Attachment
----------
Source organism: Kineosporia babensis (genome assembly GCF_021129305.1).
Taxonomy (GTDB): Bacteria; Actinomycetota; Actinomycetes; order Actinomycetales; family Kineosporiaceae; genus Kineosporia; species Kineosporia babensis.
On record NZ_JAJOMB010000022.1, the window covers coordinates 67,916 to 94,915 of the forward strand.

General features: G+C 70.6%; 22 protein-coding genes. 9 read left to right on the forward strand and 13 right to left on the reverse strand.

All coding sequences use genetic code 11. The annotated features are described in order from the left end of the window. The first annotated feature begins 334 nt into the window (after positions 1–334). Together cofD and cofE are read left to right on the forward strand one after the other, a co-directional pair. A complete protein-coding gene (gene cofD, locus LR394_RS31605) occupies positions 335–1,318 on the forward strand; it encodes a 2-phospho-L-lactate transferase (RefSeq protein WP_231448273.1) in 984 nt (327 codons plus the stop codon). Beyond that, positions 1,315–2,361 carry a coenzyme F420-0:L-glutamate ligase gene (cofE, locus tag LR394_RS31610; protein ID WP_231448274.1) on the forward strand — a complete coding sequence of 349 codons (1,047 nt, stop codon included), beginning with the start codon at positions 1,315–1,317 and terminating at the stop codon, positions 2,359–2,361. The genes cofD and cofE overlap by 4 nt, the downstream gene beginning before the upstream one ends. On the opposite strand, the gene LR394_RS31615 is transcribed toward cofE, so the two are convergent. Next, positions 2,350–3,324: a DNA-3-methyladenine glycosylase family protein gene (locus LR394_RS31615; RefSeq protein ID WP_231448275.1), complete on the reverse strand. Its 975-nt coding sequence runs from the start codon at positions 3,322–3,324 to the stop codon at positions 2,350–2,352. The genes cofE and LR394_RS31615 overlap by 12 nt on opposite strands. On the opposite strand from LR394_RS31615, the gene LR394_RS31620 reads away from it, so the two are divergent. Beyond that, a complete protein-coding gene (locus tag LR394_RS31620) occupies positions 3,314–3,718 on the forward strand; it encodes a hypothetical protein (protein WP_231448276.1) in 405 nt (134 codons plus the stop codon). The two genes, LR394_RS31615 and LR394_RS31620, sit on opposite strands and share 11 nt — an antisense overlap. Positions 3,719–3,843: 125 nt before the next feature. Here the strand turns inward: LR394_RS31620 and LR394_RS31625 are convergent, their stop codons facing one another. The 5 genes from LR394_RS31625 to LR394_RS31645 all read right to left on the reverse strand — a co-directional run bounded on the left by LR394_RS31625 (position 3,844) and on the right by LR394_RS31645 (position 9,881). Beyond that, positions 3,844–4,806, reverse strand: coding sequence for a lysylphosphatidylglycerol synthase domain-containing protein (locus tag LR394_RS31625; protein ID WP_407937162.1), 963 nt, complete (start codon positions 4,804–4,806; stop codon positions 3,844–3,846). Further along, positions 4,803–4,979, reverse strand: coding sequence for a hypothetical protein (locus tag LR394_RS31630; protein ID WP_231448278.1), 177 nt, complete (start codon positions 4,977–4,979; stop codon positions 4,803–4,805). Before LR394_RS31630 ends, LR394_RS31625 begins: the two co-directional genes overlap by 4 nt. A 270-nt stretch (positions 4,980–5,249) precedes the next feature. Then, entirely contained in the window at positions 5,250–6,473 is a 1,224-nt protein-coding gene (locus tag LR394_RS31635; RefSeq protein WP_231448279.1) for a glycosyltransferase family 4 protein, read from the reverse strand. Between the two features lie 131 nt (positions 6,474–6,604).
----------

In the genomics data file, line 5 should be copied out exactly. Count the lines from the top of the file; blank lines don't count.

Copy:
All coding sequences use genetic code 11. The annotated features are described in order from the left end of the window. The first annotated feature begins 334 nt into the window (after positions 1–334). Together cofD and cofE are read left to right on the forward strand one after the other, a co-directional pair. A complete protein-coding gene (gene cofD, locus LR394_RS31605) occupies positions 335–1,318 on the forward strand; it encodes a 2-phospho-L-lactate transferase (RefSeq protein WP_231448273.1) in 984 nt (327 codons plus the stop codon). Beyond that, positions 1,315–2,361 carry a coenzyme F420-0:L-glutamate ligase gene (cofE, locus tag LR394_RS31610; protein ID WP_231448274.1) on the forward strand — a complete coding sequence of 349 codons (1,047 nt, stop codon included), beginning with the start codon at positions 1,315–1,317 and terminating at the stop codon, positions 2,359–2,361. The genes cofD and cofE overlap by 4 nt, the downstream gene beginning before the upstream one ends. On the opposite strand, the gene LR394_RS31615 is transcribed toward cofE, so the two are convergent. Next, positions 2,350–3,324: a DNA-3-methyladenine glycosylase family protein gene (locus LR394_RS31615; RefSeq protein ID WP_231448275.1), complete on the reverse strand. Its 975-nt coding sequence runs from the start codon at positions 3,322–3,324 to the stop codon at positions 2,350–2,352. The genes cofE and LR394_RS31615 overlap by 12 nt on opposite strands. On the opposite strand from LR394_RS31615, the gene LR394_RS31620 reads away from it, so the two are divergent. Beyond that, a complete protein-coding gene (locus tag LR394_RS31620) occupies positions 3,314–3,718 on the forward strand; it encodes a hypothetical protein (protein WP_231448276.1) in 405 nt (134 codons plus the stop codon). The two genes, LR394_RS31615 and LR394_RS31620, sit on opposite strands and share 11 nt — an antisense overlap. Positions 3,719–3,843: 125 nt before the next feature. Here the strand turns inward: LR394_RS31620 and LR394_RS31625 are convergent, their stop codons facing one another. The 5 genes from LR394_RS31625 to LR394_RS31645 all read right to left on the reverse strand — a co-directional run bounded on the left by LR394_RS31625 (position 3,844) and on the right by LR394_RS31645 (position 9,881). Beyond that, positions 3,844–4,806, reverse strand: coding sequence for a lysylphosphatidylglycerol synthase domain-containing protein (locus tag LR394_RS31625; protein ID WP_407937162.1), 963 nt, complete (start codon positions 4,804–4,806; stop codon positions 3,844–3,846). Further along, positions 4,803–4,979, reverse strand: coding sequence for a hypothetical protein (locus tag LR394_RS31630; protein ID WP_231448278.1), 177 nt, complete (start codon positions 4,977–4,979; stop codon positions 4,803–4,805). Before LR394_RS31630 ends, LR394_RS31625 begins: the two co-directional genes overlap by 4 nt. A 270-nt stretch (positions 4,980–5,249) precedes the next feature. Then, entirely contained in the window at positions 5,250–6,473 is a 1,224-nt protein-coding gene (locus tag LR394_RS31635; RefSeq protein WP_231448279.1) for a glycosyltransferase family 4 protein, read from the reverse strand. Between the two features lie 131 nt (positions 6,474–6,604).